The United States issued formal invitations to some 40 nations and organizations on Tuesday ahead of the upcoming Annapolis peace conference. Officials in Jerusalem and Ramallah confirmed Prime Minister Ehud Olmert and Palestinian President Mahmoud Abbas had received their invites.
The list of confirmed invitees also includes the Arab League and Arab countries such as Algeria, Bahrain, Egypt, Jordan, Lebanon, Morocco, Qatar, Saudi Arabia, Sudan, Syria, Tunisia, Yemen, Kuwait, Iraq, Libya, Mauritania, Oman and the United Arab Emirates.
Members of the international diplomatic quartet have also been given invitations. These include the UN, The EU, Russia, and Mideast envoy Tony Blair.
Other countries who may attend the conference are France, Germany, Britain, Canada, Japan, Italy, China, Norway, Turkey, Vatican, Brazil and Australia.
The US State Department confirmed the invitations had been sent out for next week's conference, though no agenda has been set and no schedule has been released for the meetings, which the US hope will kick-start negotiations between Israel and the Palestinian Authority.
State Department spokesman Sean McCormack said US ambassadors around the world had received a detailed list of instructions for issuing the invitations, which were extended to countries involved in the peace process, Arab nations and organizations such as the United Nations, International Monetary Fund and the World Bank.
White House: We recognize there won't be any instant results
The White House has said President George W. Bush will attend at least part of the event.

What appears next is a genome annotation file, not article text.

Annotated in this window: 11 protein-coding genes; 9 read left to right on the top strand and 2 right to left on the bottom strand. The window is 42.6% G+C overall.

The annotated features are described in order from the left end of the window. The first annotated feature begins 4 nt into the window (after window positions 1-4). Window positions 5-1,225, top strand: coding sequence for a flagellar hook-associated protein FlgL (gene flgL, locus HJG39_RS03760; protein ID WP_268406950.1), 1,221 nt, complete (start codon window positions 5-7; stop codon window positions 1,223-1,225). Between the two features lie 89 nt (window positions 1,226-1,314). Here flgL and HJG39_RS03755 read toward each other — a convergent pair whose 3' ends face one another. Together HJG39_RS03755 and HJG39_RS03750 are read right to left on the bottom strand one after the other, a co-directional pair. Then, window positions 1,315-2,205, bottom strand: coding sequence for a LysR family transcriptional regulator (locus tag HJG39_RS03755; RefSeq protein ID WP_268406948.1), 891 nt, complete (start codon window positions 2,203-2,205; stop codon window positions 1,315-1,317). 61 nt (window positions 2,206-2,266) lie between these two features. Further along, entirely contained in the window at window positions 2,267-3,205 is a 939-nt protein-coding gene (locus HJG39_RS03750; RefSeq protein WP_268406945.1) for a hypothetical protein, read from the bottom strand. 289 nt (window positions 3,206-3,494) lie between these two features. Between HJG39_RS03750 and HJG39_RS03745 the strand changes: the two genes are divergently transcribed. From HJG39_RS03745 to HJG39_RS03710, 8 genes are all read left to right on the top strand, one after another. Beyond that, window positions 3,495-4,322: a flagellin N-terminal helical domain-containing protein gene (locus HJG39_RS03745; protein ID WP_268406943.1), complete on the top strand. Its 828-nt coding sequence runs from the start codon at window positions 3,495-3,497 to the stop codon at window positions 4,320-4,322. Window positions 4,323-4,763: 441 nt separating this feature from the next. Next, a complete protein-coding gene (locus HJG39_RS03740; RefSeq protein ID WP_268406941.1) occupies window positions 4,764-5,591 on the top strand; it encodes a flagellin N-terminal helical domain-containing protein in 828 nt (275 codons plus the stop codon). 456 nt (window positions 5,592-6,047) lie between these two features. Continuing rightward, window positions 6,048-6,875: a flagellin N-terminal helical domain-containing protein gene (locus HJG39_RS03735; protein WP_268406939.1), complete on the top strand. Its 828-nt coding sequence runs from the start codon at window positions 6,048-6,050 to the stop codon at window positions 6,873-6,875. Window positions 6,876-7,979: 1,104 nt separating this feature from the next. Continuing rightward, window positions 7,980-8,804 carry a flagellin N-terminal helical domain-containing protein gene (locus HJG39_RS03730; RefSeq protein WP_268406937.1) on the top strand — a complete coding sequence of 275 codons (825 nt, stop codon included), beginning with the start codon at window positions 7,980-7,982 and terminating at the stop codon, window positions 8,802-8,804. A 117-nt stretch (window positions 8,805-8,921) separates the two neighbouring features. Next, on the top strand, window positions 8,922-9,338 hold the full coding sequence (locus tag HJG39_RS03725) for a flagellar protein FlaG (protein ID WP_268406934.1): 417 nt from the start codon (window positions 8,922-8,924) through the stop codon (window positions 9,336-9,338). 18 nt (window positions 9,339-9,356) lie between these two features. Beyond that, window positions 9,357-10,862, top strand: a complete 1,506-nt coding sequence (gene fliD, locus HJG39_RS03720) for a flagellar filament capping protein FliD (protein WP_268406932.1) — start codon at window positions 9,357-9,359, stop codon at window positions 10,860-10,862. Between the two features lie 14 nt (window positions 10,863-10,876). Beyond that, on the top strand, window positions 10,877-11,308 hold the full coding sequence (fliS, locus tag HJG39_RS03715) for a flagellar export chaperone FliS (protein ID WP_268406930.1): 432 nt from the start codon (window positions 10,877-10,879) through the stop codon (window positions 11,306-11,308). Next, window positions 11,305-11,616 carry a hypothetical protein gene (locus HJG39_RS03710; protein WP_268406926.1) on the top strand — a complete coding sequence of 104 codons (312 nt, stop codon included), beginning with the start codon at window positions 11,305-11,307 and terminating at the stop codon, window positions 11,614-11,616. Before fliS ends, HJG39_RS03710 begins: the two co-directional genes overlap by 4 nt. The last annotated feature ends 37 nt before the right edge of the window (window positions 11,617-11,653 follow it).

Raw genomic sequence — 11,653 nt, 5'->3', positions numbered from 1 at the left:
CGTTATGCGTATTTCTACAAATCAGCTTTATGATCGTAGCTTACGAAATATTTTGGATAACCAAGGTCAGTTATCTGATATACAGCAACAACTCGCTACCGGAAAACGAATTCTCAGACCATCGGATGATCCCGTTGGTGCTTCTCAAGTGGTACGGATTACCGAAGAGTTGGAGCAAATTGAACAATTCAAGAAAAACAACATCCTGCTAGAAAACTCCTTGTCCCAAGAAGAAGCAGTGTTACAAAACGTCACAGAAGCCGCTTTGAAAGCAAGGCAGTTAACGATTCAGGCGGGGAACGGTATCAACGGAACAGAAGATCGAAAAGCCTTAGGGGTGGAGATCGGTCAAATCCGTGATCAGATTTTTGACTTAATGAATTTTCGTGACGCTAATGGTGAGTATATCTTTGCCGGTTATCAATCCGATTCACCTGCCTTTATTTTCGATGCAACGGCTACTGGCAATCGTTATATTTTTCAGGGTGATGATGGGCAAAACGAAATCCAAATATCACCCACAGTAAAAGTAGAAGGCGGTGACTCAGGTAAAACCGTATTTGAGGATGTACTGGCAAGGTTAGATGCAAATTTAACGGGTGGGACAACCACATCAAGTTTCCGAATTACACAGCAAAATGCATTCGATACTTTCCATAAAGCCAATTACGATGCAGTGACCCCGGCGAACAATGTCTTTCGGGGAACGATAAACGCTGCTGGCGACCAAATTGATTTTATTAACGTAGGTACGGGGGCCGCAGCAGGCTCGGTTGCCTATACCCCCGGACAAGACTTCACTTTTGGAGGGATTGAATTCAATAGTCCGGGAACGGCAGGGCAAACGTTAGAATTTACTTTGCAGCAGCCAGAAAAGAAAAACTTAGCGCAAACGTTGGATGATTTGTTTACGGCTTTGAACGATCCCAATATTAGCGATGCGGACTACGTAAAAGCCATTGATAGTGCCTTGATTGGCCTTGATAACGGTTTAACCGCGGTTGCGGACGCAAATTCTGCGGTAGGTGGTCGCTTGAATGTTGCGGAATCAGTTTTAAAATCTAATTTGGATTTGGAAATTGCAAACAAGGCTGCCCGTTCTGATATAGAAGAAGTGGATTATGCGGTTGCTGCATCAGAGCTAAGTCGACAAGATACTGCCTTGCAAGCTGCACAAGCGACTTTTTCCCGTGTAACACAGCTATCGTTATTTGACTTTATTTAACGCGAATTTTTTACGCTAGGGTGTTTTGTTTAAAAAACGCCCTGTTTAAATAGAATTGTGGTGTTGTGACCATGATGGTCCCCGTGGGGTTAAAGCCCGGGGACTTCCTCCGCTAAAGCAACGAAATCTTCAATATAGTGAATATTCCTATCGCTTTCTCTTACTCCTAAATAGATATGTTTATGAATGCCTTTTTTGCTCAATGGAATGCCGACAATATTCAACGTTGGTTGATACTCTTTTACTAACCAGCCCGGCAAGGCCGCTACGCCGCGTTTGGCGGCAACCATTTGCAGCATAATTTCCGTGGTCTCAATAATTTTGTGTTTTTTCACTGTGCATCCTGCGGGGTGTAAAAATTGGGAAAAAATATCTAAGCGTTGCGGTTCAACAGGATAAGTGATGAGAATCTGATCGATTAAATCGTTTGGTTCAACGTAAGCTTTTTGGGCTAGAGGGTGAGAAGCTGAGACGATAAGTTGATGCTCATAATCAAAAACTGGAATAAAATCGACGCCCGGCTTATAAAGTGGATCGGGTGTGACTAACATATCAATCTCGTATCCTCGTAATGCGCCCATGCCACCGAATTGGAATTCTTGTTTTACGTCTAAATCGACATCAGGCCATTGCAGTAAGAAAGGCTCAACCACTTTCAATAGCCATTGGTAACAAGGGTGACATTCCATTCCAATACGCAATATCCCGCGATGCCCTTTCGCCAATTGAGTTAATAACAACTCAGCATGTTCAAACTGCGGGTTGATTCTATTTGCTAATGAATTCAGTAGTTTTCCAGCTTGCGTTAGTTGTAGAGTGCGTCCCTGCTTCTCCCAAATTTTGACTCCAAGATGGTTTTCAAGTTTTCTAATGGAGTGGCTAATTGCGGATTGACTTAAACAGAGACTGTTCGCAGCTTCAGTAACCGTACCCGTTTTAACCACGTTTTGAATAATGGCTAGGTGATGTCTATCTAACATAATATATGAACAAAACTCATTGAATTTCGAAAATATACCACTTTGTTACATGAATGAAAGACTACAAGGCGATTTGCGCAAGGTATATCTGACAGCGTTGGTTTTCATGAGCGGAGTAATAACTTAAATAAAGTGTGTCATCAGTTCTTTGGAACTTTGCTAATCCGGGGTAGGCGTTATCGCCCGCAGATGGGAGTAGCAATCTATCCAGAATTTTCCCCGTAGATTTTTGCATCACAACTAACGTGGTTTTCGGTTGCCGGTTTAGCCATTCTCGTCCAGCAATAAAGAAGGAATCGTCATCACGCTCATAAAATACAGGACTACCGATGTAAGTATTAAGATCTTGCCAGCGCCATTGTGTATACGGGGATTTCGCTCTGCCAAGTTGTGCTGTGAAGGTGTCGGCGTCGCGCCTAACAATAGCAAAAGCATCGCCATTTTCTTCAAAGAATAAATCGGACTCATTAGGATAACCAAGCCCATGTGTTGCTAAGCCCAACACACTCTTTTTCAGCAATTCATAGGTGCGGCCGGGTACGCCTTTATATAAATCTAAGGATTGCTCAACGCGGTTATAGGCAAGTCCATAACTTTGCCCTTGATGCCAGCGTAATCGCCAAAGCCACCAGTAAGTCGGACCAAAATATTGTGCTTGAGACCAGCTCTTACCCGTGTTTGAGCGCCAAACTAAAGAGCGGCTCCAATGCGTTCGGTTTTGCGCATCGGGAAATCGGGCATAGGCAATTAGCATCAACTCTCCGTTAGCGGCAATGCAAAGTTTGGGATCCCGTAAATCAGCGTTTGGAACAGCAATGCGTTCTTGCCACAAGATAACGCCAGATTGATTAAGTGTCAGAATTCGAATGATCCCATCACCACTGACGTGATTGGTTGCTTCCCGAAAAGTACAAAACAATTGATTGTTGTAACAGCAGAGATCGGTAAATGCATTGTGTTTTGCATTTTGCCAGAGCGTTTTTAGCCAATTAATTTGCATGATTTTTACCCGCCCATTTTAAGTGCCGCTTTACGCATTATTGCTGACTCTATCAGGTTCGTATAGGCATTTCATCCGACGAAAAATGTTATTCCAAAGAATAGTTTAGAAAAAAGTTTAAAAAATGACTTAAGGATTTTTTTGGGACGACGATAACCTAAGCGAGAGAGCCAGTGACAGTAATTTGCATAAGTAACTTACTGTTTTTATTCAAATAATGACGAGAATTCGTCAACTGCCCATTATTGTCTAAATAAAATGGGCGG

''He'd like to see these two parties come together to talk about the substantial and core issues surrounding the peace process so that we can begin negotiations toward that end,'' White House press secretary Dana Perino said Tuesday.
"We recognize that at the Annapolis conference we are not going to have instant results. What you are going to have, however, we hope, is a discussion of the core issues, the substantive issues that can get the Palestinians and the Israelis to a place where they can have negotiations to get to the two-state solution that they say that they both want to get to," she said.
"There's a lot of difficult issues that come with that. There's a lot of history, and there's a lot of tension. But I think that the motivations on all sides have been genuine, and we are hopeful that we have a good conference. And I look forward to giving you more information about the President's participation as soon as I can."
Majority of Palestinians want negotiations
A majority of Palestinians want their president to negotiate a peace deal with Israel, but do not believe there will be progress at next week's session, a poll showed.
There has been a slight drop in skepticism about the conference in the past two months, according to the survey by the independent polling company Near East Consulting.
In November, 57% of 1,200 respondents said they did not believe the conference will lead to
progress in Israeli-Palestinian peacemaking, compared with 61% in September, according to the poll, which had an error margin of 3 percentage points.
The study noted a 5-point drop in respondents who said they wanted Abbas to attend the conference, the figure now stands at 71% compared to 76% in October.